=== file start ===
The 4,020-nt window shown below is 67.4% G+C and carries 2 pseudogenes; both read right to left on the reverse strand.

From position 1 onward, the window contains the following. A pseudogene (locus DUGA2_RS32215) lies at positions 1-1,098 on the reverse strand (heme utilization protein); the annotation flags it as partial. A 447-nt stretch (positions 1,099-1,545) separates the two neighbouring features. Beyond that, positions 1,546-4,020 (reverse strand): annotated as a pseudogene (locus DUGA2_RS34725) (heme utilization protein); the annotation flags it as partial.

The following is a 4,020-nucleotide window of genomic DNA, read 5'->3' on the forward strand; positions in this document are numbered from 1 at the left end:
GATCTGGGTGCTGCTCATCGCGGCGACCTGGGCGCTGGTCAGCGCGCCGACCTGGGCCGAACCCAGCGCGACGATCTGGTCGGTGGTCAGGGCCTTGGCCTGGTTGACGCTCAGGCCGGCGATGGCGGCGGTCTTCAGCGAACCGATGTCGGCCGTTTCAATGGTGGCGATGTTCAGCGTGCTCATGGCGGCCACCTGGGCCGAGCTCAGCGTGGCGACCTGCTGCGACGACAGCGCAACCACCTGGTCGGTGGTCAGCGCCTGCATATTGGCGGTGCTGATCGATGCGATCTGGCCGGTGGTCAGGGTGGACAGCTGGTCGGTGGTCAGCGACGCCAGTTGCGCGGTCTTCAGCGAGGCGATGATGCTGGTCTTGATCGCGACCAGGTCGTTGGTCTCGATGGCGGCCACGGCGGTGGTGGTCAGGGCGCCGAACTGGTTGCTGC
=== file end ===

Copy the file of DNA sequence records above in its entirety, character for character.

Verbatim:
The 4,020-nt window shown below is 67.4% G+C and carries 2 pseudogenes; both read right to left on the reverse strand.

From position 1 onward, the window contains the following. A pseudogene (locus DUGA2_RS32215) lies at positions 1-1,098 on the reverse strand (heme utilization protein); the annotation flags it as partial. A 447-nt stretch (positions 1,099-1,545) separates the two neighbouring features. Beyond that, positions 1,546-4,020 (reverse strand): annotated as a pseudogene (locus DUGA2_RS34725) (heme utilization protein); the annotation flags it as partial.

The following is a 4,020-nucleotide window of genomic DNA, read 5'->3' on the forward strand; positions in this document are numbered from 1 at the left end:
GATCTGGGTGCTGCTCATCGCGGCGACCTGGGCGCTGGTCAGCGCGCCGACCTGGGCCGAACCCAGCGCGACGATCTGGTCGGTGGTCAGGGCCTTGGCCTGGTTGACGCTCAGGCCGGCGATGGCGGCGGTCTTCAGCGAACCGATGTCGGCCGTTTCAATGGTGGCGATGTTCAGCGTGCTCATGGCGGCCACCTGGGCCGAGCTCAGCGTGGCGACCTGCTGCGACGACAGCGCAACCACCTGGTCGGTGGTCAGCGCCTGCATATTGGCGGTGCTGATCGATGCGATCTGGCCGGTGGTCAGGGTGGACAGCTGGTCGGTGGTCAGCGACGCCAGTTGCGCGGTCTTCAGCGAGGCGATGATGCTGGTCTTGATCGCGACCAGGTCGTTGGTCTCGATGGCGGCCACGGCGGTGGTGGTCAGGGCGCCGAACTGGTTGCTGC